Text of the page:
build it tall

Why build tall? People have always built as high as existing technology would allow them. Whether to glorify kings, as in the pyramids of ancient Egypt, or to glorify God, as in the soaring cathedrals of medieval Europe, towering edifices are meant to be awe-inspiring. Even in today’s skyscrapers, which only glorify the corporations or cities that pay to erect them, there is still the same sense of grandeur and ego in the enormous scale of construction. Though praised by some as marvels of engineering and architectural beauty, icons of modernity and progress, these colossal structures are denounced by others as blights on the urban landscape, robbing cities of light and air, and, massed together to form towering canyons, helping to foster a sense of alienation and impersonality. Love ’em or leave ’em, skyscrapers today still define the modern city. But will they in the future?

Professor William J. Mitchell, former dean of MIT’s School of Architecture and Planning, argued in a 1997 Scientific American essay, “Do We Still Need Skyscrapers?” that the days of staggeringly tall towers may be numbered because they simply aren’t economical. In cities, downtown land is at a premium, so there is always the motivation to build as tall as possible, to get the most use out of the smallest parcel of land. Yet the higher you build, the greater proportion of each floor must be devoted to structure and to vertical circulation, and maintenance and operation costs rise as well. Mitchell argues that since computers and the internet now allow employees to work remotely, there’s no longer any need to centralize thousands of workers in monstrously-huge office buildings. Mitchell, speaking to reporters after the September 11 World Trade Center attack, gave security concerns as yet another argument against skyscrapers.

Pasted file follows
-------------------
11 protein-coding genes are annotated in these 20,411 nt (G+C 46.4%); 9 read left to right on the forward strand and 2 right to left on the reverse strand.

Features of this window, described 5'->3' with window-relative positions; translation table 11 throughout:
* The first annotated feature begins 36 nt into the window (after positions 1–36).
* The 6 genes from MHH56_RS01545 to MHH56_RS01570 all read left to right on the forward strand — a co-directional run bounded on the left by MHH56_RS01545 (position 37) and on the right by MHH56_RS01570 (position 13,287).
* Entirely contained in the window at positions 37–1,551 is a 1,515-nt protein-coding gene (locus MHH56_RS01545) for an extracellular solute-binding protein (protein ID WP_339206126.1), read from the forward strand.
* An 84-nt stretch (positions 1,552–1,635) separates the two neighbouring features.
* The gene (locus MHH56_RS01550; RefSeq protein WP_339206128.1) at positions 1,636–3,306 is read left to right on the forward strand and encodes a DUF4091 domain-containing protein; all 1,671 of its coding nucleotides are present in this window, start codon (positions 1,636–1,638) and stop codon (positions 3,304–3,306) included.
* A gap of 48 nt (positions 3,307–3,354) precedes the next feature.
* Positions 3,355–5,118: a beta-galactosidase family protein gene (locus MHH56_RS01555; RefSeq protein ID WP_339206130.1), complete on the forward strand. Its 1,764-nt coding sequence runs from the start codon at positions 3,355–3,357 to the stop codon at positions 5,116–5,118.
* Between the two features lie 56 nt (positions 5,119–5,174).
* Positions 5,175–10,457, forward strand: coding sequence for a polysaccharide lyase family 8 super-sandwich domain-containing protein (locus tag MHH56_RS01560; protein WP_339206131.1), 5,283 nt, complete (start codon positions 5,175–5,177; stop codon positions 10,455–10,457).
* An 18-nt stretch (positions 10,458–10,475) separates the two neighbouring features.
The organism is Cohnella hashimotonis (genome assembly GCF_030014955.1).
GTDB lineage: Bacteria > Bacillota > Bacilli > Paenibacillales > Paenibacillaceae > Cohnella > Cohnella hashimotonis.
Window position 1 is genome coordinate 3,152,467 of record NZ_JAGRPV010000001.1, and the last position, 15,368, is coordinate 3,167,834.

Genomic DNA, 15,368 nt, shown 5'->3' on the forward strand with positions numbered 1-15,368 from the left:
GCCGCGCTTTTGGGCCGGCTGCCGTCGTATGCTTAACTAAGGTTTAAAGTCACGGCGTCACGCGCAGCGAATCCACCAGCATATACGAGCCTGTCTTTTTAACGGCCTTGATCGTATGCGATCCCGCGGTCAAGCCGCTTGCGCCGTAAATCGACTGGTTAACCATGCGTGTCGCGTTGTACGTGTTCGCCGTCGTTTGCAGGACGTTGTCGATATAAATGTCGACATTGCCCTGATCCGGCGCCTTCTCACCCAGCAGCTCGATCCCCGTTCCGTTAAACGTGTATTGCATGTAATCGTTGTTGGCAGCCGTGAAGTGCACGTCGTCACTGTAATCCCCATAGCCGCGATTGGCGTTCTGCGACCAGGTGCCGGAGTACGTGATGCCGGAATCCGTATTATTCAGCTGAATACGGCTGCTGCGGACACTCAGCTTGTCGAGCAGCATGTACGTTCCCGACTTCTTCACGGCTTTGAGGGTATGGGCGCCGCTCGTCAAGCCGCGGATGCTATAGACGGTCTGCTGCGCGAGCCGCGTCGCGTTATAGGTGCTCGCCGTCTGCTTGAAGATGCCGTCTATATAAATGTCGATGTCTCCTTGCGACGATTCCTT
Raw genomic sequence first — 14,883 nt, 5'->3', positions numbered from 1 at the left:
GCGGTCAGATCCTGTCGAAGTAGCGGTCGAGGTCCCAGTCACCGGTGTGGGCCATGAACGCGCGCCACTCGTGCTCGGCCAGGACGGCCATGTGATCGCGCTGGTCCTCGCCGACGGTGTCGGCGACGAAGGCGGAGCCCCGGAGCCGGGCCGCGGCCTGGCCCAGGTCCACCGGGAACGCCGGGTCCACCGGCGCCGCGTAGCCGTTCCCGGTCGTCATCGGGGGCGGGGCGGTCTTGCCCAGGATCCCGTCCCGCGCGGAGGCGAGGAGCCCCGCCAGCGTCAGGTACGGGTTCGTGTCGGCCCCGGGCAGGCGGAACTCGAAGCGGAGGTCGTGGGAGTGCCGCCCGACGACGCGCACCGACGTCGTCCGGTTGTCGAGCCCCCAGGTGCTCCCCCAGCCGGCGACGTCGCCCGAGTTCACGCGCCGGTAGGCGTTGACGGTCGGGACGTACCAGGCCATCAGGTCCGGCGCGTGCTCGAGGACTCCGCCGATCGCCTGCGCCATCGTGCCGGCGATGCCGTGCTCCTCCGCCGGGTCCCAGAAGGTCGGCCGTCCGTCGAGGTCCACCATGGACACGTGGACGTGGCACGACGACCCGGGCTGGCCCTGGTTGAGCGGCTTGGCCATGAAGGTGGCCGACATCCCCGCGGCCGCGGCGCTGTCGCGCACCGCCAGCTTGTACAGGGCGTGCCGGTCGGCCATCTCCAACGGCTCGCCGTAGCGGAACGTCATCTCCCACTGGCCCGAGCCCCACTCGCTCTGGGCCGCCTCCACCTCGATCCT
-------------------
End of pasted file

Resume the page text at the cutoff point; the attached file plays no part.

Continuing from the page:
However, University of Illinois architecture professor Mir Ali, author of The Art of the Skyscraper, doesn’t believe the age of skyscrapers is over just yet. The world is rapidly becoming urbanized, as more and more people leave rural areas for the economic possibilities of the great cities. With a growing population, land is even more scarce and expensive, which may leave many nowhere to build but up.

This is especially evident in Asia, where the world’s tallest buildings can now be found, showcasing the ambitions and economic dynamism of the region. In 1990, the 50 tallest buildings were in the United States, but as of 2003, only two remain on the top ten. Just a few months ago, the Petronas Twin Towers in Kuala Lumpur held the official title as the world’s tallest, but with the erection of Taiwan’s Taipei 101 office block’s spire last October, it now rates second. Shanghai still has plans to build the new record holder by 2007, even though its thousands of existing skyscrapers are thought to be contributing to the city literally sinking under its own weight.

Despite their problems, skyscrapers will continue to be erected. And no matter what the future practicalities may be, someone will always want to build a tower taller than their neighbor’s.

To view this article with illustrations, please go to the publisher’s web site and download a PDF of Sparks of Innovation magazine, which was published in 2004.
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